Peer production is only the beginning. Today, the best software maintenance is part salesmanship.
As long as there has been software, we've been facing the “buy or build” decision. But “build” became a last resort as packaged proprietary software offered better value. Today there's a third option, free and open-source software, or what Yochai Benkler called “commons-based peer production” in his paper “Coase's Penguin, or Linux and the Nature of the Firm”.
Cooperating on software development is great, but most of the cost of software is maintenance. If you've been using Linux for a while, you probably have in-house versions of software that don't match the mainstream versions, and you're stuck maintaining it. Just as you have the “buy, build or peer-produce” decision, you have a decision to make about maintenance of code you'll need in the future. Maintain it yourself, sell a free software project on maintaining it or work with a support vendor—who probably will try to sell it to a project themselves.
Except for the little bit that gets value from being secret—the formula that decides which households receive a credit card offer, or the algorithm for making the aliens in the game attack you in a suitably compelling way—code is better and cheaper if you get someone else to maintain it for you. The ideal is to get an ongoing free software project to decide to do things your way. Glen Martin of open-source support company SpikeSource says they'll support fixes they make for customers as long as necessary, but “We don't want to continue maintaining them.” That means part of the business is selling changes to project maintainers.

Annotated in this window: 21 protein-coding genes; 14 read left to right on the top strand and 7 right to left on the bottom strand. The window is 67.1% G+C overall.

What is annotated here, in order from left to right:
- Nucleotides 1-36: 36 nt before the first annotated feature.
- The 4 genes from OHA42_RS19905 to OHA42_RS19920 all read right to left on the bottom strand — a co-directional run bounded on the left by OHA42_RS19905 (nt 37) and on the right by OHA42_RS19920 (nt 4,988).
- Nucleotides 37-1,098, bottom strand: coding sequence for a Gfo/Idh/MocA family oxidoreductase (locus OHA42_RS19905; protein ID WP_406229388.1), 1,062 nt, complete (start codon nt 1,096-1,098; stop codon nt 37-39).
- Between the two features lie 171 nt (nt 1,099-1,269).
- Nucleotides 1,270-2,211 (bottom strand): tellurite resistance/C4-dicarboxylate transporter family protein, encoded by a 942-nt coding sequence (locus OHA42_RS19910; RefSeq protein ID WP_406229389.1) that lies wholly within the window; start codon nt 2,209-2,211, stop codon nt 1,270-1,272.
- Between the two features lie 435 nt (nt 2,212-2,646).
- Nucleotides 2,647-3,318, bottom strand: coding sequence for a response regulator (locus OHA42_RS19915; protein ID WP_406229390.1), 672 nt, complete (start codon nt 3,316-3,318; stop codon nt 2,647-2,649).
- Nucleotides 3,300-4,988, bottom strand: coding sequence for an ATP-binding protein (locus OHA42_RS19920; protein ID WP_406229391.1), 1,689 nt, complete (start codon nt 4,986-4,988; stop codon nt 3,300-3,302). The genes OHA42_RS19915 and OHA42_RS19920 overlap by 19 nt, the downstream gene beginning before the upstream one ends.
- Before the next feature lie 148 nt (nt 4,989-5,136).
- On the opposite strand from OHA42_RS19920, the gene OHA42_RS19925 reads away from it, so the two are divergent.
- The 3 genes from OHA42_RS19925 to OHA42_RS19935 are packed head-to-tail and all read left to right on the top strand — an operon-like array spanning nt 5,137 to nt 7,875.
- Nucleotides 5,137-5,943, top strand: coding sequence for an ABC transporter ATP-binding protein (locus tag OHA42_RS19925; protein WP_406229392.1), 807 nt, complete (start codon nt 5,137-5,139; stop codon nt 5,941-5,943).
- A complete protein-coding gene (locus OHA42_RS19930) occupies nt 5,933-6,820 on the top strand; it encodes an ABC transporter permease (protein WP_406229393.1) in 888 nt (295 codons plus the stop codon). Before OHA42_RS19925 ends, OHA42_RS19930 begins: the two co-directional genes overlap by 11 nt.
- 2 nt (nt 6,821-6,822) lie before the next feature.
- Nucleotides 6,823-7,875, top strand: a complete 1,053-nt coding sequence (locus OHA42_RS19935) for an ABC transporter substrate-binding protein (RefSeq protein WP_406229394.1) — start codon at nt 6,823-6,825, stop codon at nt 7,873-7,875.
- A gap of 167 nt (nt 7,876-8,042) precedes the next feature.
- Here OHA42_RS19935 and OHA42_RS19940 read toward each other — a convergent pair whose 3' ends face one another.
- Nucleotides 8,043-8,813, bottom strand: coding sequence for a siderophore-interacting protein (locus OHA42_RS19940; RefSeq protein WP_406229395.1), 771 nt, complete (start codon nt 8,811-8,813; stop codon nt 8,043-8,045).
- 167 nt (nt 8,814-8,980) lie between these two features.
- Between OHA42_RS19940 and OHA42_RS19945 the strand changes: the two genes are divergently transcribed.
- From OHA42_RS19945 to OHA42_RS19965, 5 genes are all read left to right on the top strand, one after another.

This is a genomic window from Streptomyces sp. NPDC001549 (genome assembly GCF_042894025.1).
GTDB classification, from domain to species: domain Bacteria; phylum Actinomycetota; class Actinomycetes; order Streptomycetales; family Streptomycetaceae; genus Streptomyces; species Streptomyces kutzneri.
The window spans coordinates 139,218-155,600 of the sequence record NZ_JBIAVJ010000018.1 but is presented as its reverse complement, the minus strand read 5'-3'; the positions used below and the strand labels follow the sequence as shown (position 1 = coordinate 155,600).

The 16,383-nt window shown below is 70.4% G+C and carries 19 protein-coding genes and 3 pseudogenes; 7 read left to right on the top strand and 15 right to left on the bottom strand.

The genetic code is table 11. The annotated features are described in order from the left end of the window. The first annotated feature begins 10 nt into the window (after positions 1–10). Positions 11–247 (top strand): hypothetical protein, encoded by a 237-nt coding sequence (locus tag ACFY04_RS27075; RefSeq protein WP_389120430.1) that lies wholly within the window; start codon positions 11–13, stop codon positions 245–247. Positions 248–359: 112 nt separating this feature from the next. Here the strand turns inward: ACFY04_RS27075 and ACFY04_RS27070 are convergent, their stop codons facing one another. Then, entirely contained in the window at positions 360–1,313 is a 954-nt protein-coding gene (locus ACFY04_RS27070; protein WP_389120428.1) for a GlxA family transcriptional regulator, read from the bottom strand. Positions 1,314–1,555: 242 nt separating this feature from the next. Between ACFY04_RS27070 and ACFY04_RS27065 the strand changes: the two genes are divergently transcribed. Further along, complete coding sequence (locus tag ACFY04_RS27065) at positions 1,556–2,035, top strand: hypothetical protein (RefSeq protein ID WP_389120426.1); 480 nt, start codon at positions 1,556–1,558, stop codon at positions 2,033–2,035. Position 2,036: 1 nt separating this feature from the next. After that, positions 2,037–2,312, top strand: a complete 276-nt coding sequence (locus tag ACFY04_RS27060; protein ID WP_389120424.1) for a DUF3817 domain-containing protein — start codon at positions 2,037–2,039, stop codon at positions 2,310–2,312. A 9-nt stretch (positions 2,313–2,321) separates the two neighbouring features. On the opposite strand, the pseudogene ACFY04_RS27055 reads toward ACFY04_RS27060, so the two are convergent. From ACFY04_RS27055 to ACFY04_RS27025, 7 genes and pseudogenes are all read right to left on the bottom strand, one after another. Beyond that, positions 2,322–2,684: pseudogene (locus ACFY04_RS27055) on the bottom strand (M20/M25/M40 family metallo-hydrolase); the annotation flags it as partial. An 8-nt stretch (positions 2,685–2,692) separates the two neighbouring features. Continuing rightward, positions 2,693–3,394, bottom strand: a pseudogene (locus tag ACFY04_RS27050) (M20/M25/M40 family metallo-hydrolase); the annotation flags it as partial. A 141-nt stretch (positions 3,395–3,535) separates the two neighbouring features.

Red Hat's Tim Burke makes the same point on page 70. Red Hat now makes it a priority to get kernel patches into the main tree, contentious as the process can be. If you don't want to use your powers of persuasion to manipulate the software ecosystem, some vendors will tell you to drop open source, give up control and just do it their way. But somewhere in the middle, between spending all your time playing open-source politics and giving up entirely, is the approach that's working for more and more companies. You might be happy with Red Hat's kernel, but get involved in Web reporting software yourself, for example.
Free databases are taking the same steps into business-critical roles that Linux did last century. Ludovic Marcotte has a promising answer to the database clustering problem that beats switching to a proprietary database or hacking up something that just works for your application. Get started with database replication on page 52.
ATA over Ethernet (AoE) storage hit the market recently, and when we saw the new driver in the kernel, we got Ed Cashin to explain how it. AoE goes with logical volume management like cookies and milk, as you'll see on page 24.
Selling projects on maintaining your code for you is such a powerful lever that we can expect to see more persuasion and sales skills included in future developer training. Whether you're buying, building or getting someone else to do it for you, enjoy the issue.